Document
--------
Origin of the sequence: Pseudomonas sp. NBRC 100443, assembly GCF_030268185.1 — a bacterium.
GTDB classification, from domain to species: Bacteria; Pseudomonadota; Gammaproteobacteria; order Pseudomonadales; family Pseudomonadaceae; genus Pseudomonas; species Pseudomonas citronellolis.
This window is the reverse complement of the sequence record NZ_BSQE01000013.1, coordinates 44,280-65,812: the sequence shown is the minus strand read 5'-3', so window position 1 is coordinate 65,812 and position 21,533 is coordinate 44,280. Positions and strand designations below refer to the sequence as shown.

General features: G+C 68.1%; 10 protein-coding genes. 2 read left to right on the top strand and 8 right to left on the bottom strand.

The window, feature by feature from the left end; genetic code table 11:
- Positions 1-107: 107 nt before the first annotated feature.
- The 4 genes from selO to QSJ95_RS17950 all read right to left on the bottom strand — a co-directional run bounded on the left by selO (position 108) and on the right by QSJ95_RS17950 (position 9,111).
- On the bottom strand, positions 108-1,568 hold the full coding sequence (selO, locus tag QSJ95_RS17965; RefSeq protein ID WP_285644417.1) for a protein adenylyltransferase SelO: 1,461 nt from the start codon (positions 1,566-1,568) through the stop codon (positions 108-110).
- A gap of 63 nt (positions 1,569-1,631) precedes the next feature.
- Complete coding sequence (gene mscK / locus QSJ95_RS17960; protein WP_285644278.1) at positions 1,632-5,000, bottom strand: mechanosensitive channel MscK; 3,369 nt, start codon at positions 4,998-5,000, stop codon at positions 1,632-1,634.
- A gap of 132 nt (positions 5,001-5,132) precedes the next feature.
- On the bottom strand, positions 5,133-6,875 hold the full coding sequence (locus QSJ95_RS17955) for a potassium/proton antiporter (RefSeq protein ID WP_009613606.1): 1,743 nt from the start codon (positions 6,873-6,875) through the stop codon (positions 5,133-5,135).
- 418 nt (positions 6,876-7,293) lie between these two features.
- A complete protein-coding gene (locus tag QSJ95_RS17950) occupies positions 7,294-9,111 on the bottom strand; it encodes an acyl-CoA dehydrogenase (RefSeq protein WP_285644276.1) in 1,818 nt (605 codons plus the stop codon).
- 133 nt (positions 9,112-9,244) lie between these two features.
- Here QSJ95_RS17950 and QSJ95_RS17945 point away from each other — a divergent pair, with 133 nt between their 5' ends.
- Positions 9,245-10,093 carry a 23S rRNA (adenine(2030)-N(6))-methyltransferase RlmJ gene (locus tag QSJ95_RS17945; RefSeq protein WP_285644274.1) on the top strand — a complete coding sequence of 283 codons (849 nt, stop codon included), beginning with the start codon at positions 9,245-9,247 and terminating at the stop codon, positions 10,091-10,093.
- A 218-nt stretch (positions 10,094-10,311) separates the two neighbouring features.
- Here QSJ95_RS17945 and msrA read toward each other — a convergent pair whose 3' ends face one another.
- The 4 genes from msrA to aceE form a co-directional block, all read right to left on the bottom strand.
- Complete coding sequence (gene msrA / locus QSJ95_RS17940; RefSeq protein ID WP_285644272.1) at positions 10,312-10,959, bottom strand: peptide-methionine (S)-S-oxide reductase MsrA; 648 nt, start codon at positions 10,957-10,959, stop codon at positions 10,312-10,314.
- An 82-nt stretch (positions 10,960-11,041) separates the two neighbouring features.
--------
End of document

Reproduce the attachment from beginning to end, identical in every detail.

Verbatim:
Origin of the sequence: Pseudomonas sp. NBRC 100443, assembly GCF_030268185.1 — a bacterium.
GTDB classification, from domain to species: Bacteria; Pseudomonadota; Gammaproteobacteria; order Pseudomonadales; family Pseudomonadaceae; genus Pseudomonas; species Pseudomonas citronellolis.
This window is the reverse complement of the sequence record NZ_BSQE01000013.1, coordinates 44,280-65,812: the sequence shown is the minus strand read 5'-3', so window position 1 is coordinate 65,812 and position 21,533 is coordinate 44,280. Positions and strand designations below refer to the sequence as shown.

General features: G+C 68.1%; 10 protein-coding genes. 2 read left to right on the top strand and 8 right to left on the bottom strand.

The window, feature by feature from the left end; genetic code table 11:
- Positions 1-107: 107 nt before the first annotated feature.
- The 4 genes from selO to QSJ95_RS17950 all read right to left on the bottom strand — a co-directional run bounded on the left by selO (position 108) and on the right by QSJ95_RS17950 (position 9,111).
- On the bottom strand, positions 108-1,568 hold the full coding sequence (selO, locus tag QSJ95_RS17965; RefSeq protein ID WP_285644417.1) for a protein adenylyltransferase SelO: 1,461 nt from the start codon (positions 1,566-1,568) through the stop codon (positions 108-110).
- A gap of 63 nt (positions 1,569-1,631) precedes the next feature.
- Complete coding sequence (gene mscK / locus QSJ95_RS17960; protein WP_285644278.1) at positions 1,632-5,000, bottom strand: mechanosensitive channel MscK; 3,369 nt, start codon at positions 4,998-5,000, stop codon at positions 1,632-1,634.
- A gap of 132 nt (positions 5,001-5,132) precedes the next feature.
- On the bottom strand, positions 5,133-6,875 hold the full coding sequence (locus QSJ95_RS17955) for a potassium/proton antiporter (RefSeq protein ID WP_009613606.1): 1,743 nt from the start codon (positions 6,873-6,875) through the stop codon (positions 5,133-5,135).
- 418 nt (positions 6,876-7,293) lie between these two features.
- A complete protein-coding gene (locus tag QSJ95_RS17950) occupies positions 7,294-9,111 on the bottom strand; it encodes an acyl-CoA dehydrogenase (RefSeq protein WP_285644276.1) in 1,818 nt (605 codons plus the stop codon).
- 133 nt (positions 9,112-9,244) lie between these two features.
- Here QSJ95_RS17950 and QSJ95_RS17945 point away from each other — a divergent pair, with 133 nt between their 5' ends.
- Positions 9,245-10,093 carry a 23S rRNA (adenine(2030)-N(6))-methyltransferase RlmJ gene (locus tag QSJ95_RS17945; RefSeq protein WP_285644274.1) on the top strand — a complete coding sequence of 283 codons (849 nt, stop codon included), beginning with the start codon at positions 9,245-9,247 and terminating at the stop codon, positions 10,091-10,093.
- A 218-nt stretch (positions 10,094-10,311) separates the two neighbouring features.
- Here QSJ95_RS17945 and msrA read toward each other — a convergent pair whose 3' ends face one another.
- The 4 genes from msrA to aceE form a co-directional block, all read right to left on the bottom strand.
- Complete coding sequence (gene msrA / locus QSJ95_RS17940; RefSeq protein ID WP_285644272.1) at positions 10,312-10,959, bottom strand: peptide-methionine (S)-S-oxide reductase MsrA; 648 nt, start codon at positions 10,957-10,959, stop codon at positions 10,312-10,314.
- An 82-nt stretch (positions 10,960-11,041) separates the two neighbouring features.